„BME’s new anti-plagiarism software to increase publication potential”

Higher education experts from BME and other Hungarian institutions learn about the Turnitin software package.

“Since its foundation Budapest University of Technology and Economics has been committed to outstanding performance both in research and teaching: the key to quality is in our history, the strong research potential of our faculties, the excellent scientometric characteristics and the achievements of our great researchers. At the same time excellence also requires ethical behaviour or, as it is referred to nowadays, ethical learning and ethical research”, said János Levendovszky, Deputy Dean of Scientific and International Affairs when addressing the participants of the „Turnitin On-Campus event in Budapest”, organised by BME, with the help of BME OMIKK, and the developer of the Turnitin anti-plagiarism software to showcase ethical learning and publication. The professor stressed to the organisers, the academic staff of BME’s faculties and the representatives of other universities from Budapest and elsewhere in Hungary that one of the university’s fundamental tasks is to safeguard ethical behaviour and fight plagiarism, because this phenomenon may decrease the value of diplomas in the long term. He added that the priority objective was to operate “ethical universities”, based on the authors’ ethical behaviour.

In her presentation, Iryna Krejcarova, Turnitin’s regional manager demonstrated the features of the software, adding that the current market-leader framework system was developed in 1998 by two students. She stressed that academic integrity and ethical behaviour had become a global issue. What’s more, they have become one of the key indicators of the standard of scientific work, which means that there is an increased demand for anti-plagiarism solutions among lecturers, researchers, publishers, project financiers and government bodies. This product is especially useful in a higher education environment; the programme is already available in several Hungarian universities.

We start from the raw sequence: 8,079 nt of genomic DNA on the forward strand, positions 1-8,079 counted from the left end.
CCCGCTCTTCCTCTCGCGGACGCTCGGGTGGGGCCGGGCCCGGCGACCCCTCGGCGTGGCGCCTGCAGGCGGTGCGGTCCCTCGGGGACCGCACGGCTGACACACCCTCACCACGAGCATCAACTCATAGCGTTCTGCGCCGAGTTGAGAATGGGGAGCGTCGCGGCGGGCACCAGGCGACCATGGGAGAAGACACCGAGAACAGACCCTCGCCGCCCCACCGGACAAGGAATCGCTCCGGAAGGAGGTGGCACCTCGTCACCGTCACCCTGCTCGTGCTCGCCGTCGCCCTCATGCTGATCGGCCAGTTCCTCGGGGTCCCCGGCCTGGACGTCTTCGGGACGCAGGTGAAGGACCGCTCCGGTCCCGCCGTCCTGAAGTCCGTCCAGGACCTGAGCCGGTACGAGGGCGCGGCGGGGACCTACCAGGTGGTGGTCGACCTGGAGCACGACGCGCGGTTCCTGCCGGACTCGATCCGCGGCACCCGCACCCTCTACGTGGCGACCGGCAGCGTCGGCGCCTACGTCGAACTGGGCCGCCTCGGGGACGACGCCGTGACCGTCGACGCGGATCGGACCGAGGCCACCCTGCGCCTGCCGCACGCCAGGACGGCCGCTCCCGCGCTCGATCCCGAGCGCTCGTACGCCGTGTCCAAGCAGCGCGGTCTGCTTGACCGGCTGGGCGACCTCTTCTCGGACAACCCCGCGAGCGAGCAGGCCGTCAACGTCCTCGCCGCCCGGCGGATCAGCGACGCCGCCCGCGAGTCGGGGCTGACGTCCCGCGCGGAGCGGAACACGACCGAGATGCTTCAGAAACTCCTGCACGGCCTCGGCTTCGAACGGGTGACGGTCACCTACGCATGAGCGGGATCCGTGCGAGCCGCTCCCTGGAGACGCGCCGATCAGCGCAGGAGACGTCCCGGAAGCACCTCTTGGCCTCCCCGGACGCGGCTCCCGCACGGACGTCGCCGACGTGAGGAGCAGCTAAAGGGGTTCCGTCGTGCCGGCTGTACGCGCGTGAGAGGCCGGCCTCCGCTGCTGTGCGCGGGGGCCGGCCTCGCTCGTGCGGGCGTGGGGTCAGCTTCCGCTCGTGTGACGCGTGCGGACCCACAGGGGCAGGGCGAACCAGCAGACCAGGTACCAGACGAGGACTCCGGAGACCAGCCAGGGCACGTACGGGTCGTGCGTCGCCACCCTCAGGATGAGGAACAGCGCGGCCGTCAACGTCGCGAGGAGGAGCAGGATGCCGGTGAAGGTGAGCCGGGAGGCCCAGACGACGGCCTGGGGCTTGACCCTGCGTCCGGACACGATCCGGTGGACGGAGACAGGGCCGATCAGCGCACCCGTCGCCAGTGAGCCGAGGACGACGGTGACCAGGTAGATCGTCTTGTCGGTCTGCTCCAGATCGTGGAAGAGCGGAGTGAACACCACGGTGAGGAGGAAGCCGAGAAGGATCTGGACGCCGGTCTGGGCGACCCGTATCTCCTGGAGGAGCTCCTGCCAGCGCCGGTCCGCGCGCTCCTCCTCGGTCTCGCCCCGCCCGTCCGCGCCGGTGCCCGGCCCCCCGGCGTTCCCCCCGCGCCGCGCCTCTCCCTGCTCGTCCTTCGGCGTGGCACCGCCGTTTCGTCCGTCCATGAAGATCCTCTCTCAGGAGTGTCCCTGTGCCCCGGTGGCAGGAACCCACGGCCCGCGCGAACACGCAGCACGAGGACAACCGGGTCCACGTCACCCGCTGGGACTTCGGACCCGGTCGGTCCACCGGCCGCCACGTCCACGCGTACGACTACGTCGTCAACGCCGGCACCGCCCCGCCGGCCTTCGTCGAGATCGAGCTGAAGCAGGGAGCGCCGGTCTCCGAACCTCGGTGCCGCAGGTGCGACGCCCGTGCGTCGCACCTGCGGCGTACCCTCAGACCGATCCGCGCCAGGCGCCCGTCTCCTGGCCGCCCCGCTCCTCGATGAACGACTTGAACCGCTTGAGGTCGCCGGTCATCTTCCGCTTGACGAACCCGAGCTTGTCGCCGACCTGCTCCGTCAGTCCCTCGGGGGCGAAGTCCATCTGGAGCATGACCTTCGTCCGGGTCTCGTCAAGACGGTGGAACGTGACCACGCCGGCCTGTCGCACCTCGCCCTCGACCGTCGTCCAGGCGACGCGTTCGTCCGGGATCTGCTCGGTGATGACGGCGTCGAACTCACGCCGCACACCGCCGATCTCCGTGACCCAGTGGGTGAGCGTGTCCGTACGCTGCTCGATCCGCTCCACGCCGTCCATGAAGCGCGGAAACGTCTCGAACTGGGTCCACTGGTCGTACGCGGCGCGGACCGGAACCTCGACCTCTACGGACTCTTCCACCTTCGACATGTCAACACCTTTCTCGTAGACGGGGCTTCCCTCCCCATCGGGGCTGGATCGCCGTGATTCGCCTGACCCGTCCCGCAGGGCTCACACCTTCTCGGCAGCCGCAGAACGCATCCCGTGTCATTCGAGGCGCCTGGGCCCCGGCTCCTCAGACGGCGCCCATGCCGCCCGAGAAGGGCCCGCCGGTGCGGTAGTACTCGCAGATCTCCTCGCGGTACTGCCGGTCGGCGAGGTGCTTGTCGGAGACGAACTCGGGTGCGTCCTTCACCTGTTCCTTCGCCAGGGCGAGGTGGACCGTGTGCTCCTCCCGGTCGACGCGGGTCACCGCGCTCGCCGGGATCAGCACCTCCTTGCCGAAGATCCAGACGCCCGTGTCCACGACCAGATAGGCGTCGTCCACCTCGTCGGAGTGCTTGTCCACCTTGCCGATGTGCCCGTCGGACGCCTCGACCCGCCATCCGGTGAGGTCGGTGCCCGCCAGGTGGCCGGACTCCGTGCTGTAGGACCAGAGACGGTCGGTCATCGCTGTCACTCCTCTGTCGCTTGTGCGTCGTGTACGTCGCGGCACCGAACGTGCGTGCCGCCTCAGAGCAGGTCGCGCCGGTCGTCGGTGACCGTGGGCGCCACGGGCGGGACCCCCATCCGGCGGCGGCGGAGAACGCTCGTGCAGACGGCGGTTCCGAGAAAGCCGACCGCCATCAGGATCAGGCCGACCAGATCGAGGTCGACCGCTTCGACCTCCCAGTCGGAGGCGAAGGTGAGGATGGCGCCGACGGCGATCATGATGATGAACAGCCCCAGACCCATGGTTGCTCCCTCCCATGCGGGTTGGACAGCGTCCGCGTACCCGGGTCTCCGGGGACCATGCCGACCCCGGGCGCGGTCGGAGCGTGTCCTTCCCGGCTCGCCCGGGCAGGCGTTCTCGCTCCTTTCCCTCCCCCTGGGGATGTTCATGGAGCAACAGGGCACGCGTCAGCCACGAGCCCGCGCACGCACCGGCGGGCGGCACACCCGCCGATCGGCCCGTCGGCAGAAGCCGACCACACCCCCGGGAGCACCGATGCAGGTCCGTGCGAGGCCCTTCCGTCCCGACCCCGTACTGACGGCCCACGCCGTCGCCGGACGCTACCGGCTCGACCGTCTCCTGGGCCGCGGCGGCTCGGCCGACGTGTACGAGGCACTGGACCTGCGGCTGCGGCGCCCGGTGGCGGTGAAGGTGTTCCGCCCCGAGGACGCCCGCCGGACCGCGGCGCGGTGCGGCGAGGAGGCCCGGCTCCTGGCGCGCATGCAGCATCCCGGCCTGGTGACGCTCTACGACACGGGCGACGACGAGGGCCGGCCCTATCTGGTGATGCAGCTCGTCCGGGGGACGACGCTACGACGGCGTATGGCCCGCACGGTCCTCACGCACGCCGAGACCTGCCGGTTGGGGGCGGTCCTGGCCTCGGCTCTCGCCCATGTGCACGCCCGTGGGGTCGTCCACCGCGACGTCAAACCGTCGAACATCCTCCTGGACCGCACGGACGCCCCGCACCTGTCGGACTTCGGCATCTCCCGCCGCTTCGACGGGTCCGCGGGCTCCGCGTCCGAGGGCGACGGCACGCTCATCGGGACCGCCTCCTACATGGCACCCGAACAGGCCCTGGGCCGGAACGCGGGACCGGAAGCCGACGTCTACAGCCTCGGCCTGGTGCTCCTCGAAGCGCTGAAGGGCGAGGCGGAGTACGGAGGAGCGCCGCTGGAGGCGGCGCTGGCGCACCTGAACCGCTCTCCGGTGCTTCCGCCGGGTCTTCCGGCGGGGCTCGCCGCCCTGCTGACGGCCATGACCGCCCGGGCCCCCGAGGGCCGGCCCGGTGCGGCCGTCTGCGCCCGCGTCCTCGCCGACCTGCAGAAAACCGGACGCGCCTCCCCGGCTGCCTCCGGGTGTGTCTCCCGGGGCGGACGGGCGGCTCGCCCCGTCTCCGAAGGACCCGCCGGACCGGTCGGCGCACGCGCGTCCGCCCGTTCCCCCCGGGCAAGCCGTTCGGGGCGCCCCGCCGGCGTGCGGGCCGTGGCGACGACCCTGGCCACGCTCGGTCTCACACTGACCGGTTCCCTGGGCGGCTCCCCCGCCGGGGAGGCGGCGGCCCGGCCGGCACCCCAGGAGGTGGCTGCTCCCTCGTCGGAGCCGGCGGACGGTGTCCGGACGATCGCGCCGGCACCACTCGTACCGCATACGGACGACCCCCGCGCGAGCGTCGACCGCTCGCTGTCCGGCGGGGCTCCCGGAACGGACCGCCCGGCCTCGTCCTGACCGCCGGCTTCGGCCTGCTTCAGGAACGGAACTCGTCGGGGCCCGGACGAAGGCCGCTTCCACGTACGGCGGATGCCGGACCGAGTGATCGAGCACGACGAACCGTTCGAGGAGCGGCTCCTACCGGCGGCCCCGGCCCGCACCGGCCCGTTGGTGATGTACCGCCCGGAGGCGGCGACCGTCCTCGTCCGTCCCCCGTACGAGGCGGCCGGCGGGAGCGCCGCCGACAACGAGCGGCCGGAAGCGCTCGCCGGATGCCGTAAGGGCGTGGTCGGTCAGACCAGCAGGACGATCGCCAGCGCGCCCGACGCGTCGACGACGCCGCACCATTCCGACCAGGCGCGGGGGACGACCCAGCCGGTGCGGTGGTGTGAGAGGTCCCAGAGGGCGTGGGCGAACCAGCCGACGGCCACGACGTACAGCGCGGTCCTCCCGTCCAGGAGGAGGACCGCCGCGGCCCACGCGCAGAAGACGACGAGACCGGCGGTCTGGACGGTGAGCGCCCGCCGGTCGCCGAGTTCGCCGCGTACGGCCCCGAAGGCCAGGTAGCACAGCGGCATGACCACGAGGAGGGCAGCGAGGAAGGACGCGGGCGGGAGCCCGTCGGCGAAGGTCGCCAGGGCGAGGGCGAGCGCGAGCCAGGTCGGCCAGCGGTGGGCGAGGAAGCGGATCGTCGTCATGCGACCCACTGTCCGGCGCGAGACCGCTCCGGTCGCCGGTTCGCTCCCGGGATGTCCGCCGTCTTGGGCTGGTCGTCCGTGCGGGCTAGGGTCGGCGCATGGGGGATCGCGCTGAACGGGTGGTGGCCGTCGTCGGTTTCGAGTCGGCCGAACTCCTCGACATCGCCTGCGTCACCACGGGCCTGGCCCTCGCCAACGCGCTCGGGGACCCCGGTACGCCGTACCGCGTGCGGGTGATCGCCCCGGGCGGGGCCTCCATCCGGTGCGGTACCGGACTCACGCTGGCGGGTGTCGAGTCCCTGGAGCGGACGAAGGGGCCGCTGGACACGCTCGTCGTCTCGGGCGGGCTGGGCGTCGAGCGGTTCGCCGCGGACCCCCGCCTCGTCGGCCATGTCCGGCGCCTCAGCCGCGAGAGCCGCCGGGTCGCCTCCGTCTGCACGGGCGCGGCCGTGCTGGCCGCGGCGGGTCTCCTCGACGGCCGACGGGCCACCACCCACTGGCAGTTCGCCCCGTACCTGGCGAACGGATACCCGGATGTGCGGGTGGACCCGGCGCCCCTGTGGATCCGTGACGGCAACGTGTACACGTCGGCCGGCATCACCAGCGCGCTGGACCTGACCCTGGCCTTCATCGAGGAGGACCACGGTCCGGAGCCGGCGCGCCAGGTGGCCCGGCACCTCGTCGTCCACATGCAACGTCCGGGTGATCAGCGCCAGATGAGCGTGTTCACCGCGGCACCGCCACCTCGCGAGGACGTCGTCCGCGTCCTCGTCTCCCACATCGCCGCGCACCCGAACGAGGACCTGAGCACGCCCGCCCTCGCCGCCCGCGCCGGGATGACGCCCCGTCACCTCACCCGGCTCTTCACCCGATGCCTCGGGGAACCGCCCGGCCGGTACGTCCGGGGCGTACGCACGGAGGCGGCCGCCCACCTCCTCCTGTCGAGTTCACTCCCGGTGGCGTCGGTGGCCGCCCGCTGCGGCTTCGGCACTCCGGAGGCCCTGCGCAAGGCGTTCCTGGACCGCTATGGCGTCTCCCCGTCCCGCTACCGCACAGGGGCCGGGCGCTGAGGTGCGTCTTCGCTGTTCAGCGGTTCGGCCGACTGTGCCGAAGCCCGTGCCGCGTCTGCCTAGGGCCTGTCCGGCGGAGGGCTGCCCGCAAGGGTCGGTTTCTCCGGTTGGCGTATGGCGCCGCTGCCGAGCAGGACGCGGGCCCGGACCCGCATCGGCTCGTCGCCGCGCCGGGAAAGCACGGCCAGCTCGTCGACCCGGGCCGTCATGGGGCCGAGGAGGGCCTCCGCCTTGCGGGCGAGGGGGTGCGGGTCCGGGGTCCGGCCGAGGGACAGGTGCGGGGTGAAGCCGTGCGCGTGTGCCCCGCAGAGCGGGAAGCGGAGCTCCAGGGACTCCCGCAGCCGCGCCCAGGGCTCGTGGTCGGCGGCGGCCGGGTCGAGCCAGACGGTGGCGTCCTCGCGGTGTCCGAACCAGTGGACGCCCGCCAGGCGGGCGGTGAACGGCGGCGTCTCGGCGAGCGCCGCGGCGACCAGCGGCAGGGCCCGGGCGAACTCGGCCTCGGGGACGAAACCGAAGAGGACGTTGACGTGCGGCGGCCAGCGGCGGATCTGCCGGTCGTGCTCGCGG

She added: the company has 16,000 universities globally among its partners: 75 of the top 100 institutions use this framework system. Within its plagiarism checker function the database goes through around 1 million student projects, 170 million scientific publications and approximately 64 million websites to look for similarities in the texts. Another advantage is that it can be integrated into the top 5 electronic learning management systems (Moodle, Blackboard, Brightspace, Canvas and ManageBac). It is also capable of filtering deliberate plagiarism, accidental similarities or inaccurate references, thus helping students and researchers improve their publication skills.

“There is no exact definition for scientific excellence, but we ‘instinctively feel’ what it is and ethical publishing is definitely part of it, stressed Viktor Józsa, assistant professor of the Department of Energy Engineering at BME’s Faculty of Mechanical Engineering (GPK) in his presentation, while also describing the challenges of scientific transparency, modern engineering research and education. Finally he summarised the results of the test phase for the BME staff. He also demonstrated the software’s reporting function and the correct evaluation of the reports by using an article sent for publication in a Q1 journal.